Romanian film review – Where the Money Is: Kapitalism – Our Improved Formula

So far, 2017 has turned out to be an agitated year, making several questions acutely (and painfully) relevant: how did Romania get here, what does this mean, where do we want to go, and what are our prospects as a society. There is one film which delivers an astonishing set of answers for most of these questions. Alexandru Solomon’s Kapitalism – Our Improved Formula (Kapitalism – rețeta noastră secretă) was released in 2010 and hasn’t lost any of its bite or perceptiveness.

Kapitalism ventures to reconstruct how the very original Romanian form of capitalism took shape, and what its ingredients are in a country with such a high poverty level and a shamingly poor infrastructure, but with more millionaires than any other former Soviet Bloc country. The set-up is simple: it picks some of the most successful business men and politicians (almost all being involved in lawsuits for corruption) and interviews them on how they made the transition to being such big players right after the fall of communism. The conclusions reached are that they used already existing structures and mentalities to build up empires, and thus laying the foundations of what we know call (Romanian) capitalism, a system based on corruption, nepotism, and the lack of social responsibility. Relieved to have escaped a repressive regimes, nobody seems to have paid attention to the background of the few ones who rose to rule the freshly democratic state and ensured that they were untouchable in the system in which they thrived. To say more would ruin a film which is just as thrilling as it is eye-opening.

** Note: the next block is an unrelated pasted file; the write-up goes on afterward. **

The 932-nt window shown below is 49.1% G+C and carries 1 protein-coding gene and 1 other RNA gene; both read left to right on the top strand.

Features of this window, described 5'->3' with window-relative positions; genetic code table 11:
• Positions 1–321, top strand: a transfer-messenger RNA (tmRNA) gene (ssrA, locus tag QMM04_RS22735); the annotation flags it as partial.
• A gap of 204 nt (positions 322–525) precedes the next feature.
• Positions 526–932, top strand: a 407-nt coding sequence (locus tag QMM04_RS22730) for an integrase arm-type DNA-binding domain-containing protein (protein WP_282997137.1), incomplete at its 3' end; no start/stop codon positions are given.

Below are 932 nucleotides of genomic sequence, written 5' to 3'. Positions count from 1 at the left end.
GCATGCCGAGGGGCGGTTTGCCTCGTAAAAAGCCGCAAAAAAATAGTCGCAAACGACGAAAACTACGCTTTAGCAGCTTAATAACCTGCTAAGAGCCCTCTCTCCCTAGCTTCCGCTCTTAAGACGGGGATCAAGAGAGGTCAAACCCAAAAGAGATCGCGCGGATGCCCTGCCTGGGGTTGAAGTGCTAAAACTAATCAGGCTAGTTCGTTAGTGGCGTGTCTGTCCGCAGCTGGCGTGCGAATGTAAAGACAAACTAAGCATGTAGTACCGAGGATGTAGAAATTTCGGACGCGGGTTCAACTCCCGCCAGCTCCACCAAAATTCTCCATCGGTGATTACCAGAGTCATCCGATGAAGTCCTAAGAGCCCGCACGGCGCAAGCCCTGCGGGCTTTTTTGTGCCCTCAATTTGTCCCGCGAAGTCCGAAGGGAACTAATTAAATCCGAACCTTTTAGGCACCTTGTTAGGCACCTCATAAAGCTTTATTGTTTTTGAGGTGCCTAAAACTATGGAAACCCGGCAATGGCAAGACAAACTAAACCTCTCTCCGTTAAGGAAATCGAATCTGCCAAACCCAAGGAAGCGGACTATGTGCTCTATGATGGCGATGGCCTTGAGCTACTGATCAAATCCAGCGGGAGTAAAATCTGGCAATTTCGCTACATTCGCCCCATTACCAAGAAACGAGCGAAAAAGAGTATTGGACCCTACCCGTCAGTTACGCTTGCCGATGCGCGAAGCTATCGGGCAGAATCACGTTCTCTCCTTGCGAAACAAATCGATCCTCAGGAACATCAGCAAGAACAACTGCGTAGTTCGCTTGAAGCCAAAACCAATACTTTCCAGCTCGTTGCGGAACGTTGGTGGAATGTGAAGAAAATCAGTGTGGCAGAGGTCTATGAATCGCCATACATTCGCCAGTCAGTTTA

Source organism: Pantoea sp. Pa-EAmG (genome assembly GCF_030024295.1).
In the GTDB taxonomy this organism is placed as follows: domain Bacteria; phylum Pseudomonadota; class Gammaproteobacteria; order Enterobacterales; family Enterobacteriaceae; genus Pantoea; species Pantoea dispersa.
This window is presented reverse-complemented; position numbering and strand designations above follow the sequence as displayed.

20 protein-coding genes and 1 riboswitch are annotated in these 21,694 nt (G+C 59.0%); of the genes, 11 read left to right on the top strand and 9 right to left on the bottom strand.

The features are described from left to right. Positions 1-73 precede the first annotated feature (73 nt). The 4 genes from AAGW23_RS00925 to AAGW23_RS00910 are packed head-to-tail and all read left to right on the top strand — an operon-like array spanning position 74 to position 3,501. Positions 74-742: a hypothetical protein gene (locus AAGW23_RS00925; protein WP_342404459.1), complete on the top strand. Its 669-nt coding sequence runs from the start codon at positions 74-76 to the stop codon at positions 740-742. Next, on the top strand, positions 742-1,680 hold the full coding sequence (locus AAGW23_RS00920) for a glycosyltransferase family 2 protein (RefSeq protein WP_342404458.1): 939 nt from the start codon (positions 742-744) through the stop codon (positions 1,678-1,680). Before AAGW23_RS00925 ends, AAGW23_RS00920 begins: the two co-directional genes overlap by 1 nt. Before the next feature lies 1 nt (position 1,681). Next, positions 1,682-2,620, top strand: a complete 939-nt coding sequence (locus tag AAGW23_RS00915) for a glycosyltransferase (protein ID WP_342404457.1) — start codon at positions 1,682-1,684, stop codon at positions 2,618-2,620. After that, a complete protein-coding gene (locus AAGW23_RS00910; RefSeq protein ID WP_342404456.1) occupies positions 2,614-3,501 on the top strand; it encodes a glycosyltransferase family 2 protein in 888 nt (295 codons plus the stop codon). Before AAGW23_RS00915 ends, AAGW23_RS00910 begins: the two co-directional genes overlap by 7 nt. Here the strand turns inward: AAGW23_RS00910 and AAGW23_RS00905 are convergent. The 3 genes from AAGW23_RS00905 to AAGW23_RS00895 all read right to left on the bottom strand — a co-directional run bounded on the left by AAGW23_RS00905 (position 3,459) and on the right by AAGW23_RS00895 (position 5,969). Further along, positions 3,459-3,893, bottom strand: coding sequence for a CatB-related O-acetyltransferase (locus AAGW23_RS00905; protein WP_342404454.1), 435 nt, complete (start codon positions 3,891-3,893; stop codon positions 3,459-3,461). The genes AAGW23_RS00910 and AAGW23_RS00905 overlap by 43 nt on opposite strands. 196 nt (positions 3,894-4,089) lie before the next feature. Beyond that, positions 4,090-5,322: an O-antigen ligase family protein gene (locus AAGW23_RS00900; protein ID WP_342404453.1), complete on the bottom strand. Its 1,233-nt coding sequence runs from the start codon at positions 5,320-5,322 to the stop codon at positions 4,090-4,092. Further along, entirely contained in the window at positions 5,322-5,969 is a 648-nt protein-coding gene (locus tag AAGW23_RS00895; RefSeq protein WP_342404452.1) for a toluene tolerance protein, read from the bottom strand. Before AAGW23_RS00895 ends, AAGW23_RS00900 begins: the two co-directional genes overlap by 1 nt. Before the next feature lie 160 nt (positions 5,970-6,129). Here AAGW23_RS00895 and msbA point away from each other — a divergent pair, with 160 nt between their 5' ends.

What is absolutely jaw-dropping to this day is the subjects’ arrogance and lack of self-doubt when explaining how the (capital) world turns. At times they are almost endearing in their view of themselves and their actions, which is exactly what characterises a country in which corruption has turned chronic, making is a natural day-to-day basic. That is why it is so often concealed as normal and benign, making it even more dangerous.

In order to make the link to the communist legacy even more poignant, Solomon uses a brilliant fictional device, making Nicolae Ceaușescu return to Bucharest twenty years after his death. At first he is shocked by the rampant consumerism but when he realises that most of his trusted persons are still in high positions and his legacy is being happily carried on, he seems to be set at ease.

All these facts and conclusions are revelatory, but what makes this film compelling beyond the answers it suggests is the questions it poses, especially at the end, when it dares to wonder who will pay long-term for this decadence‘ and how.

Kapitalism – Our Improved Formula is out on DVD in all major shops (Cărturești, Diverta), as well as available to order on the Cărturești online shop and Amazon.

By Ioana Moldovan, columnist